The July 2022 issue of IEEE Spectrum is here!

Close bar

Q&A With Post-Quantum Computing Cryptography Researcher Jintai Ding

How quantum computers threaten our current cryptography system and what we can do about it

4 min read

Quantum computers may be the perennial ”computer of the future,” but if (or when) they do become a reality, their sheer power could threaten the security of our information-technology infrastructure. Online shopping, e-mail, and automatic software updates rely on public-key cryptography methods to ensure those transactions are safe. The two main methods of public-key cryptography are RSA, which is based on an algorithm that relies on the difficulty of factoring large numbers, and elliptic-curve cryptography (ECC), which is based on the mathematical structure of elliptical curves. But a quantum computer could quickly crack either cryptosystem. In October, the University of Cincinnati hosted an international cryptography conference with industry and government experts to address this very problem.

IEEE Spectrum’s Monica Heger talked to Jintai Ding, conference cochair and professor of mathematics at the University of Cincinnati, about the possible solutions to the quantum computer problem.

Keep Reading ↓Show less

This article is for IEEE members only. Join IEEE to access our full archive.

Join the world’s largest professional organization devoted to engineering and applied sciences and get access to all of Spectrum’s articles, podcasts, and special reports. Learn more →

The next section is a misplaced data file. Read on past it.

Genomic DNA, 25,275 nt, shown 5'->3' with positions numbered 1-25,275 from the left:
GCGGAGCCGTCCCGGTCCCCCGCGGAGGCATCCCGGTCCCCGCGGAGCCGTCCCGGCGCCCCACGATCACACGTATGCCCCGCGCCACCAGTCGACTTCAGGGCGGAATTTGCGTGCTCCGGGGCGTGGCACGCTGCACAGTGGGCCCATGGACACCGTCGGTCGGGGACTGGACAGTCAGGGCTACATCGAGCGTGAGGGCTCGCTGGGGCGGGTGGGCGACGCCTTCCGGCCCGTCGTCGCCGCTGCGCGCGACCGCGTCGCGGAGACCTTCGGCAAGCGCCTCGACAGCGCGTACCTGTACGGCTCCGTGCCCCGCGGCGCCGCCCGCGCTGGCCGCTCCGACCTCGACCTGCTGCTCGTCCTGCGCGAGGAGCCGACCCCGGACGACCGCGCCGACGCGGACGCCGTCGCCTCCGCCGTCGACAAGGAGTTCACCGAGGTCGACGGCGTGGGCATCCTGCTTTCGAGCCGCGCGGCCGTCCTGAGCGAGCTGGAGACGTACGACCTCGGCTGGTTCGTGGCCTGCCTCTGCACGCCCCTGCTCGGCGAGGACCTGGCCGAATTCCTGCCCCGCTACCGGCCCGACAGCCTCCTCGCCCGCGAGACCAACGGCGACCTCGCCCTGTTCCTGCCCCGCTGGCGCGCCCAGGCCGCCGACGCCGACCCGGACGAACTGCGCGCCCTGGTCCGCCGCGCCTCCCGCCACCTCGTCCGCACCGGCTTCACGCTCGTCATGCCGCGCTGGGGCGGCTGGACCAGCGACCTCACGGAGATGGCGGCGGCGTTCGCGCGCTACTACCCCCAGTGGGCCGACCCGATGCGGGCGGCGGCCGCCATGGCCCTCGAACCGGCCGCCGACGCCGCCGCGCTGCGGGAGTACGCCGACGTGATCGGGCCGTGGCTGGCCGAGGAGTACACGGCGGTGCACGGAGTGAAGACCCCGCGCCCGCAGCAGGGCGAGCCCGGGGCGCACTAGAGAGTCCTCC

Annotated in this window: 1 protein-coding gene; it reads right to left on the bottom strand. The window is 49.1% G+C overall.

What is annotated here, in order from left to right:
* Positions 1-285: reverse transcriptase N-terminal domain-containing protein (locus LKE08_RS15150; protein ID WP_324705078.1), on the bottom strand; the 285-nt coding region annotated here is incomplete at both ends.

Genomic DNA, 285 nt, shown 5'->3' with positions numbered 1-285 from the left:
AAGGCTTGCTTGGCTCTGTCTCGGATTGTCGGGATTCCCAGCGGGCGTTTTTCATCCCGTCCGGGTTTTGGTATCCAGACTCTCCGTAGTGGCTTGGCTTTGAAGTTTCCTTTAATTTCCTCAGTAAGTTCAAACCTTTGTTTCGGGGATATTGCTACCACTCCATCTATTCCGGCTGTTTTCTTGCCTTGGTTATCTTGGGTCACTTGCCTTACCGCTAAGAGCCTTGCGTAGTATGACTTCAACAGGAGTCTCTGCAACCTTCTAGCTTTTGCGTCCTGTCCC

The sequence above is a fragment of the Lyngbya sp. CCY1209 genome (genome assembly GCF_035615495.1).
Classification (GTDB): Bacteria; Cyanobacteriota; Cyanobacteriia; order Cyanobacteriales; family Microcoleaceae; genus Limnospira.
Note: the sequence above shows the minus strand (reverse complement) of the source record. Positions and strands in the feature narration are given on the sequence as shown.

If you're already an IEEE member, please sign in to continue reading.

Membership includes:

  • Get unlimited access to IEEE Spectrum content
  • Follow your favorite topics to create a personalized feed of IEEE Spectrum content
  • Save Spectrum articles to read later
  • Network with other technology professionals
  • Establish a professional profile
  • Create a group to share and collaborate on projects
  • Discover IEEE events and activities
  • Join and participate in discussions

The Future of Deep Learning Is Photonic

Computing with light could slash the energy needs of neural networks

10 min read
Image of a computer rendering.

This computer rendering depicts the pattern on a photonic chip that the author and his colleagues have devised for performing neural-network calculations using light.

Alexander Sludds
DarkBlue1

Think of the many tasks to which computers are being applied that in the not-so-distant past required human intuition. Computers routinely identify objects in images, transcribe speech, translate between languages, diagnose medical conditions, play complex games, and drive cars.

The technique that has empowered these stunning developments is called deep learning, a term that refers to mathematical models known as artificial neural networks. Deep learning is a subfield of machine learning, a branch of computer science based on fitting complex models to data.

Keep Reading ↓Show less